It starts innocently. You just try to weaken the currency a little to make exports more competitive and to boost the economic growth. You intervene directly in the foreign exchange market, cut interest rates or engage in quantitative easing, just to improve a bit your economic position on the global stage. But before you know it, other countries do the same and you are in the middle of currency wars.
What are they? Currency wars, also known as competitive devaluations, are a situation when a number of nations seek to deliberately depreciate the value of their own currencies to stimulate their economies. So, it is a tit-for-tat escalation of currency devaluations where each country aims to improve its economic position at other countries’ expense. But the problem is that it is impossible for all countries to weaker their currencies and stimulate their exports and growth at the same time. If one currency is getting weaker, others are getting relatively stronger. This is why the currency wars are also known as “beggar thy neighbor” – the policy of currency devaluation negatively affect other countries.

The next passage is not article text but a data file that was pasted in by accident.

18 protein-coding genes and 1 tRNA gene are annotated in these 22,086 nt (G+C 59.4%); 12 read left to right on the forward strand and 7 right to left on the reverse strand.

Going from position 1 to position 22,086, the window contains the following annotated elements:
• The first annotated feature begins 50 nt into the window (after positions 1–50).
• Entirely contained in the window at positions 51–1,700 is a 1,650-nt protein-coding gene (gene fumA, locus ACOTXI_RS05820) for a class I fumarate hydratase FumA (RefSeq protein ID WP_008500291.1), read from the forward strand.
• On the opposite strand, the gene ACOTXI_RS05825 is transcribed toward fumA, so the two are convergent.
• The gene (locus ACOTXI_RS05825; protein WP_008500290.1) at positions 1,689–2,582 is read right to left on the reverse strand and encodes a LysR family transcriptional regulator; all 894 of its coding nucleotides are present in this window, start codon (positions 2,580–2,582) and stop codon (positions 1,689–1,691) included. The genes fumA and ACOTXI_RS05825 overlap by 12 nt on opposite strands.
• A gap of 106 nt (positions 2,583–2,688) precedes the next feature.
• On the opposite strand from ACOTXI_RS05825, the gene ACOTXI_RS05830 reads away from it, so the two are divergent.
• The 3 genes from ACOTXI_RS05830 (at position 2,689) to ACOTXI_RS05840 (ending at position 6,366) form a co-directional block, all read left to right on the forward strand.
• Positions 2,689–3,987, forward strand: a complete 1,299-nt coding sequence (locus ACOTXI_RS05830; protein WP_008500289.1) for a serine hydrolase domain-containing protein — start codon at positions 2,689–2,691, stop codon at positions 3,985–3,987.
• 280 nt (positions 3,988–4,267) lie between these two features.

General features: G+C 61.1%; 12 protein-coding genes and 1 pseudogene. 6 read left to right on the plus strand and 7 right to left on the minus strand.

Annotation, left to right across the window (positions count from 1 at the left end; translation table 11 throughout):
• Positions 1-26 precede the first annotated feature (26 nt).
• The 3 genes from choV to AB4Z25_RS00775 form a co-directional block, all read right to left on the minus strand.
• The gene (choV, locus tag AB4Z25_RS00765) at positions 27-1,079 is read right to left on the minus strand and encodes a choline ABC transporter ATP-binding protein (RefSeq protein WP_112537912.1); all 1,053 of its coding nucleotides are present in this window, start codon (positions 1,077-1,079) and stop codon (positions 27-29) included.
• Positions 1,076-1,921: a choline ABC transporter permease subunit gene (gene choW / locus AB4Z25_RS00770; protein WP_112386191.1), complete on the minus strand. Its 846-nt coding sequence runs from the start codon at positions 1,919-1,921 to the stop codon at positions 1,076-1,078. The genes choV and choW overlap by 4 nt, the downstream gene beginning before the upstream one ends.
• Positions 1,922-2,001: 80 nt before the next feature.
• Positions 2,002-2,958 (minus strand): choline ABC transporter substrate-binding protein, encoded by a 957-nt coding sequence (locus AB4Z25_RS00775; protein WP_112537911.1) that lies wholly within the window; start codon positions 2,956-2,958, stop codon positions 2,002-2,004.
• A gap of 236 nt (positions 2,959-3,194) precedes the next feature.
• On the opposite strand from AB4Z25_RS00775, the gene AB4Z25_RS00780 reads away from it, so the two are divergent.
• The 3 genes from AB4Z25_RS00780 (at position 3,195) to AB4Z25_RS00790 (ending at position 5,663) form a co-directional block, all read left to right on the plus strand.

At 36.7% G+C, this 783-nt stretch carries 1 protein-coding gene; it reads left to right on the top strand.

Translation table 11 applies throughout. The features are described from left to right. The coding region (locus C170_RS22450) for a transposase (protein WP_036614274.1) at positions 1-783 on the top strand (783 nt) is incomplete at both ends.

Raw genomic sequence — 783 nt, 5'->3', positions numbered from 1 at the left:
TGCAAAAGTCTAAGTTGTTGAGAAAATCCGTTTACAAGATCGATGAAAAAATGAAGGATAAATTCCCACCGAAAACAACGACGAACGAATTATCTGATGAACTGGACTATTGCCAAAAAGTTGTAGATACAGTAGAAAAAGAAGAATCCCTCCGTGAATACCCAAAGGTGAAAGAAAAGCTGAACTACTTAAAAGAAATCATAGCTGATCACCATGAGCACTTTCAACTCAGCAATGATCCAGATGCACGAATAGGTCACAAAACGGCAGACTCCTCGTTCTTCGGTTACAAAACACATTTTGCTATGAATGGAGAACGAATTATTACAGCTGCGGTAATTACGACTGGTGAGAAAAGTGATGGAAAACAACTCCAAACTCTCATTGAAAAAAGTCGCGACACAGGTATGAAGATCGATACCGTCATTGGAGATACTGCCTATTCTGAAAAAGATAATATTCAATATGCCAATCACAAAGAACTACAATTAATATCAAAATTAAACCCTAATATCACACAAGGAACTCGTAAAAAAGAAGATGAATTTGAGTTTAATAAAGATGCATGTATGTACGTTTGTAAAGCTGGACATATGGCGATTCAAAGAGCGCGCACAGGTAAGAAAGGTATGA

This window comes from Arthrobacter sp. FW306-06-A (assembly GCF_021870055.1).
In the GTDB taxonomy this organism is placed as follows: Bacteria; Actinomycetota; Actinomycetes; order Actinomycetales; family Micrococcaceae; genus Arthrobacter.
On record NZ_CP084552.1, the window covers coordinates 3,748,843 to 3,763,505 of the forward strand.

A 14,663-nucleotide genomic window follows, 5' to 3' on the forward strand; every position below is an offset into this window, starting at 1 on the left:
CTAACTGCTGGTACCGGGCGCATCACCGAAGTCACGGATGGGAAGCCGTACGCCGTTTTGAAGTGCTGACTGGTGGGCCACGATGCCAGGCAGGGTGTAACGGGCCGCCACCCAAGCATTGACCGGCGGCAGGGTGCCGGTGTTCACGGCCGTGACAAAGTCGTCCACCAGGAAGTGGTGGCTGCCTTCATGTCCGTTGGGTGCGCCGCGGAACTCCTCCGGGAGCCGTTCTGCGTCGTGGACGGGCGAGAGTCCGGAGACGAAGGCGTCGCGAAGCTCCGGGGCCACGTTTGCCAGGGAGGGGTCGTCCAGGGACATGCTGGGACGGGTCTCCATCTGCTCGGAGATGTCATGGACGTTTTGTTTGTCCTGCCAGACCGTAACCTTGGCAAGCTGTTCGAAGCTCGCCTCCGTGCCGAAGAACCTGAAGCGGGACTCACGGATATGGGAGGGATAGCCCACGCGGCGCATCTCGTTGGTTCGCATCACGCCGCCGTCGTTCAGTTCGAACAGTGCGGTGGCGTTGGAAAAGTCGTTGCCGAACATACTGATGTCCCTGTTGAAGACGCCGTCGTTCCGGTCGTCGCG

Gold and Currency Wars
What is the link between currency wars and gold? In theory, currency wars should be positive for gold prices. This is because they hamper the long-term economic growth – and precious metals shine the most during slowdowns or recessions. The currency wars also disturb international cooperation, increasing the geopolitical risks. It should decrease the risk apetite, supporting the safe-haven assets such as gold.
History shows that currency wars increase the odds of military conflicts. In the 1930s, countries abandoned the gold standard during the Great Depression and started to devaluate their currencies in an attempt to stimulate their exports. However, trading partners quickly retaliated with their own devaluations, leading to chaotic changes in exchange rates, which reduced the overall international trade. Combined with the trade wars, the currency wars from the 1930s led to the rising protectionism and autarky, contributing to the outbreak of the WWII.
Moreover, competitive devaluations of fiat currencies decrease their value against gold – the ultimate currency. Competitive devaluations increase also Inflation, increasing the demand for gold as an inflationary hedge.
However, in practice, gold does not always go up in times of currency wars or when markets worry about the outbreak of currency wars. As the chart below shows, although gold rallied in 2010-2011, when markets were turbulent after former Brazilian Finance Minister Guido Mantega warned in September 2010 that an international currency war had broken out, it remained in the bear market in 2013 when markets worried about Japan’s competitive devaluation.
Chart 1: Gold prices during concerns about currency wars in 2010-2011 and 2015.